Hybrid, remote, flexible working – whatever your organisation calls it, it’s part of the “new normal” that was so regularly discussed during the height of the COVID pandemic.
While many aspects of our lives have now returned to the way they were pre-pandemic, being able to work away from the office environment is no longer simply considered a luxury to many workers. Instead, it’s an expectation – and even, a demand.
Statista reported in May 2023 that 39% of Great Britain’s workforce had worked remotely in the seven days prior to the report. And according to the Office for National Statistics, less than 10% of workers who went remote during the pandemic planned a full-time return to the office.
While the flexibility of employers and the demands of employees has driven this shift to a more adaptable way of working, it’s only possible thanks to the rapid production of collaboration software and hardware that can facilitate remote work.
But, despite their long-term use, many of these products still fail to consistently meet all of the needs of hybrid workers, whether they’re in the office or elsewhere.
At XMOS, we’ve dug deeper into those shortcomings, deciphering the priorities, frustrations, and hopes of over 2,000 UK and US-based workers when it comes to the tools at their disposal.
Introducing: Remote Possibilities: The Collaboration report!
A good talking to
Conference calls are the most common hurdle that workers need to jump. Our research shows that almost a third (32%) spend 1-2 hours a week on calls. A further 20% spend 3-4 hours, while just over a fifth (21%) are in virtual meetings for over five hours a week!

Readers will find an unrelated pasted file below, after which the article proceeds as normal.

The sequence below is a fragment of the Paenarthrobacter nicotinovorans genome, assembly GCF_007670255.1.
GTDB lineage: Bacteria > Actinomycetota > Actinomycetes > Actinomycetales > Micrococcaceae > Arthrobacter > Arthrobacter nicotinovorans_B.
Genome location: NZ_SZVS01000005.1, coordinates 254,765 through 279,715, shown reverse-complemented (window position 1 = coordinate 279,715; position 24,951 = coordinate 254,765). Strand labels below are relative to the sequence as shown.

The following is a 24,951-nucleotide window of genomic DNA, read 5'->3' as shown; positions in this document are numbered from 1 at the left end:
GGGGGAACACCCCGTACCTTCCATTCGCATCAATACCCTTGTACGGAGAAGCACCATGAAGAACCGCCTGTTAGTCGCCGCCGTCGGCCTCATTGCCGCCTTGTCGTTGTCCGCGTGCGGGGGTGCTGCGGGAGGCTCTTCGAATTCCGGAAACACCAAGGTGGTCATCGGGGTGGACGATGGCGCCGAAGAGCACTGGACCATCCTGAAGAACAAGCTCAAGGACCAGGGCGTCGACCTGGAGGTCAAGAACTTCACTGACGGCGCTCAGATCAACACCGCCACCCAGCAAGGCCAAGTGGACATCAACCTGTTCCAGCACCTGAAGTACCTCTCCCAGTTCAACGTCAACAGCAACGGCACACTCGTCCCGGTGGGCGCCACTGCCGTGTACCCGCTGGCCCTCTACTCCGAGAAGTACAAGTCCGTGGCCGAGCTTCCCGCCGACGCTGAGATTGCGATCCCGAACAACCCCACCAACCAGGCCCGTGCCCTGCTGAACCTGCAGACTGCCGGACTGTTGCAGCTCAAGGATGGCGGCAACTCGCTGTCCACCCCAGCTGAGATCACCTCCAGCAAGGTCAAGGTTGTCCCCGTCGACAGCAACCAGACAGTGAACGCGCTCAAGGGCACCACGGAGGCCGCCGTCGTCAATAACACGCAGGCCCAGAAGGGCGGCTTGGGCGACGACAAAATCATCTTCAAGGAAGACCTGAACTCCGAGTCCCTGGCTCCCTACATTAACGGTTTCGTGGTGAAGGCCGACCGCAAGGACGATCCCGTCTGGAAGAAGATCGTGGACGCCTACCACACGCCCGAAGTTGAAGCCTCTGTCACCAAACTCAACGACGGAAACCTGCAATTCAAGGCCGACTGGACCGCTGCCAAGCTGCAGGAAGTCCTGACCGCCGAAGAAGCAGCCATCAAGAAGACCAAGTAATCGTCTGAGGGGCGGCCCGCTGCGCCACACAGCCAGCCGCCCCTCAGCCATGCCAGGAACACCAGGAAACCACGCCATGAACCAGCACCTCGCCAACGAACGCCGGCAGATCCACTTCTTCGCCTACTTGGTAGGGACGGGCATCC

Consistent, high-quality audio and visual is therefore paramount. But more than three in four (78%) regularly face issues with their setup and barely two in five (41%) are happy with the software and hardware at their disposal.
And it’s audio quality that is the most common bugbear. More than half (51%) of workers surveyed have faced poor quality sound in the past twelve months. This is despite the fact that nearly two thirds (63%) state that being able to hear clearly is their biggest priority.
Beyond that, video-based challenges are prevalent too – whether that’s the technology itself or user behaviour. One in four (25%) aren’t always sure if colleagues are paying attention, more than a fifth (21%) have experienced their camera being out of sync with other technologies – while 14% haven’t been able to remove filters from their face.
Louder than words
With the appetite and requirement for collaboration technologies seemingly here for the foreseeable, these findings help to draw something of a roadmap for designers. In accommodating user feedback and specifically targeting improvements to the audio-visual experience, engineers and manufacturers can bring the full potential of a hybrid workforce to bear.
Audio is the first port of call here. The processors that drive conferencing technologies should ideally be capable of noise suppression, highly accurate voice capture, and acoustic echo cancellation – all of which specifically speak to the many significant and justified frustrations highlighted in the report.
With that sound basis, manufacturers will give themselves a platform upon which they can tackle more specific user concerns. If they do so, they prime themselves to rise above the noise in a competitive marketplace and change the ‘work from anywhere’ experience for the better.
To find out more about what workers need from their technologies, and how manufacturers can change the face of the conferencing market, download the Remote Possibilities report here.